“It made me a little more determined to do all I could to improve the quality of life for people, and try to educate people about going to the polls and voting,” Carr said. “It pushed me to do that. I guess I’ve always been a community-minded person. It pushed me to do that a little bit more and not think so much of myself.”

In addition to working for good in the broader community, Carr also served for many years as St. Rita’s parish secretary and on advisory boards for Catholic education and Catholic Charities in the archdiocese.

Robinson also extended his service beyond his work with senior citizens for Indianapolis Parks and Recreation. The Navy veteran previously led efforts in the city to prevent homelessness and fight hunger.

His office is adjacent to the park where 50 years ago he heard Kennedy deliver a speech that changed his life.

“I am back where this whole epiphany of service came to me, on the day that Martin Luther King died,” Robinson said.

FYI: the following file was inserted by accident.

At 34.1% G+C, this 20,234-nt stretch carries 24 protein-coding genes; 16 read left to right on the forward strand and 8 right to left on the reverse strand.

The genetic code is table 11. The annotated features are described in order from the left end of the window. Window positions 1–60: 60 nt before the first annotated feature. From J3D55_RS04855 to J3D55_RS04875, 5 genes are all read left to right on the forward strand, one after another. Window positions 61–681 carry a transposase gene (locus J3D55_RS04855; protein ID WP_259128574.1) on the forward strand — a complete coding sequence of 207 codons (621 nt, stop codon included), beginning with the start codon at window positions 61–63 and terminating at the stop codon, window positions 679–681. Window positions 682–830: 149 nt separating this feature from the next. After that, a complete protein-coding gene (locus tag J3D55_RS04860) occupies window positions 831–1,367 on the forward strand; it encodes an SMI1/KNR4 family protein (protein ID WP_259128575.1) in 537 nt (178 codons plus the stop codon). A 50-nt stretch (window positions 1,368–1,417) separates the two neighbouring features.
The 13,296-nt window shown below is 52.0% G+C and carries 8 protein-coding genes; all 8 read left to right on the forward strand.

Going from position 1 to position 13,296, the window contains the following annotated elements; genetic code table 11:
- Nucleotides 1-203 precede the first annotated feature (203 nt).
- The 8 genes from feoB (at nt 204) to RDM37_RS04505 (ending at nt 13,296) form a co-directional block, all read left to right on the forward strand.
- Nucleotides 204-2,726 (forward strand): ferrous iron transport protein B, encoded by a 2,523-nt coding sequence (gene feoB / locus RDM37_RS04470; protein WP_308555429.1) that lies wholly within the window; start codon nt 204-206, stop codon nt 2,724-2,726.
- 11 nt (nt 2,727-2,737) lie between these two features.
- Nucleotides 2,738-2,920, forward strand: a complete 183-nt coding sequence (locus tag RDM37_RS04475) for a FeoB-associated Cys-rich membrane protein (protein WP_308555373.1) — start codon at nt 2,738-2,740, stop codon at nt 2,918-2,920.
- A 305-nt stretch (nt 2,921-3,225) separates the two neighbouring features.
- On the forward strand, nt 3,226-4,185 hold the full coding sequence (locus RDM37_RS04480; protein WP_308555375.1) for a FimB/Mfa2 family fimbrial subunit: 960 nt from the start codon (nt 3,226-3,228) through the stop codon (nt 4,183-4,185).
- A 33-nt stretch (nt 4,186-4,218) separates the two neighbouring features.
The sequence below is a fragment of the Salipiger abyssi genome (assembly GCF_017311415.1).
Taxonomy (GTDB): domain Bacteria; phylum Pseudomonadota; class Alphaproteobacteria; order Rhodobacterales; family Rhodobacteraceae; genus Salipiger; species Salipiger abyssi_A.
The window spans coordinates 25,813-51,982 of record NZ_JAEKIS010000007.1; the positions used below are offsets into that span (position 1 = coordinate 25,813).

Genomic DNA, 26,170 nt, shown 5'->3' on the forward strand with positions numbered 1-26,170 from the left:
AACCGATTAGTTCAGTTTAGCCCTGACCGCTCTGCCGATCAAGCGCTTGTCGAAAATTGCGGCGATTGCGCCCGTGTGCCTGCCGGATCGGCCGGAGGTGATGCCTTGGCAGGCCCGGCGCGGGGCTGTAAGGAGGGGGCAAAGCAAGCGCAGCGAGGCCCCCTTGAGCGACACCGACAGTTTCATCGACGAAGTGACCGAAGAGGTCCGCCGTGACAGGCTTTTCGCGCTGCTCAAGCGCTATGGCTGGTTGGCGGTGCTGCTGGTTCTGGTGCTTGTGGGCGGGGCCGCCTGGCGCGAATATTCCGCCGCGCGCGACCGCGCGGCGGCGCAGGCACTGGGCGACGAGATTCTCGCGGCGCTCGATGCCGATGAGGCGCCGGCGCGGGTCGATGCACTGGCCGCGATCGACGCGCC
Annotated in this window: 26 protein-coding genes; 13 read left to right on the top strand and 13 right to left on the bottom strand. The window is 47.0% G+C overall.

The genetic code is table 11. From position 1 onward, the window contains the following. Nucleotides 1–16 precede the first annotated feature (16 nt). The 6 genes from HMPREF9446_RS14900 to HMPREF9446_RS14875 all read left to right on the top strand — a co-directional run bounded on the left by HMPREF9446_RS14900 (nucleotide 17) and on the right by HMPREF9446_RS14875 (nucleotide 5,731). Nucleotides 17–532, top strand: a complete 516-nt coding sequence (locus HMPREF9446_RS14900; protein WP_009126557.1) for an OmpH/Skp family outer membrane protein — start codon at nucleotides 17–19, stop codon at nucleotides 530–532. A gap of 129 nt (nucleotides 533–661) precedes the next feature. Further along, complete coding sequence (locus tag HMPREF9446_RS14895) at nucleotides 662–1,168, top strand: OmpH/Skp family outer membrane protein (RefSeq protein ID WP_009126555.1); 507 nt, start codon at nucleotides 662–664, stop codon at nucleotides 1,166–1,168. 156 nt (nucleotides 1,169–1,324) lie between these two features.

Like Carr, he sees his commitment to serving the broader community flowing from the example of Rev. King and the ideals articulated by Kennedy.

“It shows me how the idea of what Martin Luther King stood for and died for, how faith in it can put you in a position where you can make a difference,” Robinson said. “It doesn’t have to happen nationally. It has to be you, your family, your community, your church. Be who you are in that sphere. That’s all that God asks of you.”

Fighting evil with good

Around the time that Kennedy gave his speech in Indianapolis, Father Kenneth Taylor was finishing up a practice for the baseball team for the Latin School of Indianapolis, the archdiocese’s former high school seminary.

He heard the news of Rev. King’s death on a car radio on his way back to the seminary.